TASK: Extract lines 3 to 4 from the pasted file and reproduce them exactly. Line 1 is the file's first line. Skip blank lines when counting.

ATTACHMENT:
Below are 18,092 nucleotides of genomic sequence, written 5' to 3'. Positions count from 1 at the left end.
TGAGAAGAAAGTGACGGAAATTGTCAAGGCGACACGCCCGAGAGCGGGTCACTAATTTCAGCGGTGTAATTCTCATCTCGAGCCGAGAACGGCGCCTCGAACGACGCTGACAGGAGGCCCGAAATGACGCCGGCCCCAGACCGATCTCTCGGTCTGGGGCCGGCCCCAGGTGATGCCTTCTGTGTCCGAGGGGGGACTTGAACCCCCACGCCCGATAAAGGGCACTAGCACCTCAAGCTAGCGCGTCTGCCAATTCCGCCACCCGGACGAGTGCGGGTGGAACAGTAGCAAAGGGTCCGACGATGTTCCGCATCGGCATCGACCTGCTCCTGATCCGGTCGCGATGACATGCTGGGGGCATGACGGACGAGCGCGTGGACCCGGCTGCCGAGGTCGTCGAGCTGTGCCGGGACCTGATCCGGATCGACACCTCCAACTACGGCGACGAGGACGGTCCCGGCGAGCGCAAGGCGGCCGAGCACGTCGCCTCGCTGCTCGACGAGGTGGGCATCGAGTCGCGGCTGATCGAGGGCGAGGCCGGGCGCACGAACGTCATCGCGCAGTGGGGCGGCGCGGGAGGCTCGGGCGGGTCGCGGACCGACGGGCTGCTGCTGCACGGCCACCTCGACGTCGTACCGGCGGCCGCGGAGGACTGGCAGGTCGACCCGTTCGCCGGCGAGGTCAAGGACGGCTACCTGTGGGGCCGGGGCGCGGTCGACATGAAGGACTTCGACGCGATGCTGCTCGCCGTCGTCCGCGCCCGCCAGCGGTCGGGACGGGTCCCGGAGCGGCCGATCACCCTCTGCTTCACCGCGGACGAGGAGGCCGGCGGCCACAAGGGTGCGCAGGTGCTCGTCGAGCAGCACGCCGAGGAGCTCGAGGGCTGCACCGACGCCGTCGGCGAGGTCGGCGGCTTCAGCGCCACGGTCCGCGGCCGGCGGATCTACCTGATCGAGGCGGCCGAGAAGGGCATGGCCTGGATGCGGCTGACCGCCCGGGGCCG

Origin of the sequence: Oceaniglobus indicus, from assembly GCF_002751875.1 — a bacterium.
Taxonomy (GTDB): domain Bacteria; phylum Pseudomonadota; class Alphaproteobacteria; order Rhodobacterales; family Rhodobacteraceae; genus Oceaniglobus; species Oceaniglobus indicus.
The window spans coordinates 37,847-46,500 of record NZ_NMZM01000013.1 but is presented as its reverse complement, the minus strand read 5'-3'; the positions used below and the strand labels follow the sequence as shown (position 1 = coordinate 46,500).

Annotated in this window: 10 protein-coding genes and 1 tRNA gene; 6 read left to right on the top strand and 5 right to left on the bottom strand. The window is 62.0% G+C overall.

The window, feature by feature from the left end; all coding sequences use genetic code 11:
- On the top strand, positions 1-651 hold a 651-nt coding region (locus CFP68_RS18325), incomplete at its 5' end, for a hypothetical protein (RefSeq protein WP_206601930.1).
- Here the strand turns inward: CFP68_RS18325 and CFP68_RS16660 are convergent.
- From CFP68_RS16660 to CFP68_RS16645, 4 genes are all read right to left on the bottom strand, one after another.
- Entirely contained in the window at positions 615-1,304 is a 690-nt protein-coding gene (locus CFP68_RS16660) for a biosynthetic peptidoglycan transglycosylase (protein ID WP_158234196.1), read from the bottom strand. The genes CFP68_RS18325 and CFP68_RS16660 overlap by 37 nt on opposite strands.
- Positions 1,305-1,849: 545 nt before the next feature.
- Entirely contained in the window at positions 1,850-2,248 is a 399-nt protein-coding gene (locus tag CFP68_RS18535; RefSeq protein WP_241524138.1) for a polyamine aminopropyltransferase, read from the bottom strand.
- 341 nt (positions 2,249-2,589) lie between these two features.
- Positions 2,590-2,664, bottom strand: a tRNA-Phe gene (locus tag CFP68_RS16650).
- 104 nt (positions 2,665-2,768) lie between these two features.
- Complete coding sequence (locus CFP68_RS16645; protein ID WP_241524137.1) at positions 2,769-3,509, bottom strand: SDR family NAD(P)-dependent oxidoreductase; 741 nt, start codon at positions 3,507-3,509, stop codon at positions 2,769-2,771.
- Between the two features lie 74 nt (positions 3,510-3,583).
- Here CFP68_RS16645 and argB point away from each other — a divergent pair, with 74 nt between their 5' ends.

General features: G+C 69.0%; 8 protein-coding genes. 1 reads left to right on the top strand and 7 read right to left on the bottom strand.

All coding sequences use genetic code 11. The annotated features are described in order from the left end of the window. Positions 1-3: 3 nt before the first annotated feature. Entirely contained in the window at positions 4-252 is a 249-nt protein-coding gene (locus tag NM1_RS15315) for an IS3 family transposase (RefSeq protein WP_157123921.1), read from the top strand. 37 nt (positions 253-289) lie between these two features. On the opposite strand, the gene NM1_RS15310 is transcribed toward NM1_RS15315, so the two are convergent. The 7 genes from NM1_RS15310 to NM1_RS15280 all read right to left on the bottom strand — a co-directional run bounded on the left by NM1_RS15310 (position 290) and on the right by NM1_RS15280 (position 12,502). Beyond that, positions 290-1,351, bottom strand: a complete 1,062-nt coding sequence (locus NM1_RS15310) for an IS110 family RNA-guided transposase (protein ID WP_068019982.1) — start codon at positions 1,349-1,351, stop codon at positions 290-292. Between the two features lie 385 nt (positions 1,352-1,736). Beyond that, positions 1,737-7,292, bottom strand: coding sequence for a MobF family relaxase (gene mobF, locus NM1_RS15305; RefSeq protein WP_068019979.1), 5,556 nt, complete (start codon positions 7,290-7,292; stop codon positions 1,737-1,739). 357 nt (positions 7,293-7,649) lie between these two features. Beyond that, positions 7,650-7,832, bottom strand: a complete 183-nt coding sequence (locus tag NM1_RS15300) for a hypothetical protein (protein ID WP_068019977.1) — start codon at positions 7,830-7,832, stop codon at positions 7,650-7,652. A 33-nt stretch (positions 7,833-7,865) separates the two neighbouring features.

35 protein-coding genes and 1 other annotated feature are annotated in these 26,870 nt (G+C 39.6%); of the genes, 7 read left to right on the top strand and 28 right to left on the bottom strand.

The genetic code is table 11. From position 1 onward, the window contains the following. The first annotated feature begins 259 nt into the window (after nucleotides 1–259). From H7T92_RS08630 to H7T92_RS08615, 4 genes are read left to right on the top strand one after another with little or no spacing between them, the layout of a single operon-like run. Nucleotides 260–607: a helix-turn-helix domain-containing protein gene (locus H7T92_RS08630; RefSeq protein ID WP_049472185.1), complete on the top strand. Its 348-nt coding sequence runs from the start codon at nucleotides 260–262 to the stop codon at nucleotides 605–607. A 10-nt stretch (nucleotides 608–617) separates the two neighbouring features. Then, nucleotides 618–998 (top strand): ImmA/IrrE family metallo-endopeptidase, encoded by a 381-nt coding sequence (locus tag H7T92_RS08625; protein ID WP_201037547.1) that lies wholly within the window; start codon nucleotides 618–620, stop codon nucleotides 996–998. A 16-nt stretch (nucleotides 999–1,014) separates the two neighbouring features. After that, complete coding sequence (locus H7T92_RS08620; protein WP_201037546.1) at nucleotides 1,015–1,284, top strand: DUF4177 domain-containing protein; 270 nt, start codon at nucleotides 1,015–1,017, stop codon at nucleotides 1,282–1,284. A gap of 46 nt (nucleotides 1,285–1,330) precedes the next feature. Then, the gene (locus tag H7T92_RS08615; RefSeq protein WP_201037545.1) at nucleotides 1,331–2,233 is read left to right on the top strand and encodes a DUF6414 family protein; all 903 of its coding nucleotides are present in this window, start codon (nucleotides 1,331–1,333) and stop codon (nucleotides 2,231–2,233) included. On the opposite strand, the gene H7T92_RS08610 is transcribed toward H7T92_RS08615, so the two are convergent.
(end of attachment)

Origin of the sequence: Oceaniglobus indicus, from assembly GCF_002751875.1 — a bacterium.
Taxonomy (GTDB): domain Bacteria; phylum Pseudomonadota; class Alphaproteobacteria; order Rhodobacterales; family Rhodobacteraceae; genus Oceaniglobus; species Oceaniglobus indicus.